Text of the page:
Nebraska will invest $600 million in transportation-related projects, Gov. Pete Ricketts announced July 6.
The announcement coincides with the release of the Nebraska Department of Transportation’s Program Book for fiscal years 2019-24, which outlines projects scheduled for funding in the coming years.
“My administration has been committed to making investments in projects all across the state to build the 21st-century transportation network that is helping connect our communities and grow our state,” Ricketts, a Republican, said during a press conference held outside NDOT’s headquarters in Lincoln. “This record investment of $600 million slated for 2019 builds on the great successes we have achieved over the last few years.”
One of the projects slated for the upcoming year involves doubling the capacity of an 18½-mile stretch of U.S. Highway 275, which runs through rural communities about 100 miles northwest of Omaha. Another substantial project is the reconstruction of an 18-mile portion of Interstate 80 that runs along the Colorado border.
NDOT also plans to conduct several smaller scale paving projects on various routes across the state, including portions of U.S. Route 77 outside Lincoln and state Route 64 in Omaha.
The agency maintains 10,000 miles of roads and 3,500 bridges. According to the American Road and Transportation Builders Association, some 14.7% of the state’s bridges are structurally deficient.
“It’s an exciting time for Nebraska as we continue to make historic levels of investment in our roads and bridges,” NDOT Director Kyle Schneweis said during the press conference.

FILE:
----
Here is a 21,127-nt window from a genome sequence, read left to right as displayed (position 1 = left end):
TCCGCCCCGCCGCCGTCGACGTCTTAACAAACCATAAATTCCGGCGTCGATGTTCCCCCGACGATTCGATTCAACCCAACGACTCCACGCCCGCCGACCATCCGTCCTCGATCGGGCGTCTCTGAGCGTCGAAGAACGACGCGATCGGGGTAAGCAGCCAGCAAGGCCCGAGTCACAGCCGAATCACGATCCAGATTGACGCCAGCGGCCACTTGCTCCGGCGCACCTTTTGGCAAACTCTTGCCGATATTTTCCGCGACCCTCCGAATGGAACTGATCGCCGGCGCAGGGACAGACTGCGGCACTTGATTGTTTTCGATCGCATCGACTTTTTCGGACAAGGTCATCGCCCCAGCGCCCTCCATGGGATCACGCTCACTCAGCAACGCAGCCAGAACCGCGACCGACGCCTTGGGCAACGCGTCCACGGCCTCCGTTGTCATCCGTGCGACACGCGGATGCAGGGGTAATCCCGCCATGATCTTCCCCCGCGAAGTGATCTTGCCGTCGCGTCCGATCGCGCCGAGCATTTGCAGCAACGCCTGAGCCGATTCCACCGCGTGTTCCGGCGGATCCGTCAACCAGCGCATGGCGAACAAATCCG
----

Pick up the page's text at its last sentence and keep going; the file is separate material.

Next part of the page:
Nebraska’s Surface Transportation Program is financed through state and federal funds. State funds consist of monies from the Highway Trust Fund, the Build Nebraska Act and the Transportation Innovation Act.
Sustaining the Highway Trust Fund, which assists states with maintenance and construction projects, remains a pressing concern for legislators and transportation officials. Improvements in fuel consumption and shifting driving habits contribute to the account’s steady decline, prompting several general fund transfers in recent years to maintain its solvency.
Nebraska also has been the recipient of two federal transportation grants. In March, the state received a $25 million Transportation Investment Generating Economic Recovery (TIGER) grant to fund the construction of an expressway outside Lincoln. In June, Nebraska received an Infrastructure For Rebuilding America (INFRA) grant for $18.3 million that will be used to expand a portion of the Heartland Expressway, a network of corridors that runs through Nebraska, South Dakota, Colorado and Wyoming.
“Gov. Ricketts, along with state and local leaders, [has] made funding for infrastructure a priority, and we’re putting every dollar to work in the most efficient and effective way possible to build a safe and modern transportation system,” Schneweis said.
According to a press release from the governor’s office, the goal is to protect prior investments that have been made to the state’s transportation network. The state Legislature and governing bodies’ other forays into areas of transportation include developing policy for autonomous vehicles, streamlining speed limits and merging the Department of Aeronautics and the Department of Roads to form NDOT.
“Whether it’s completing our expressway system or improving our county bridges, quality infrastructure assets are foundational to creating ‘The Good Life’ and positioning our state for future growth and economic opportunity,” Ricketts said.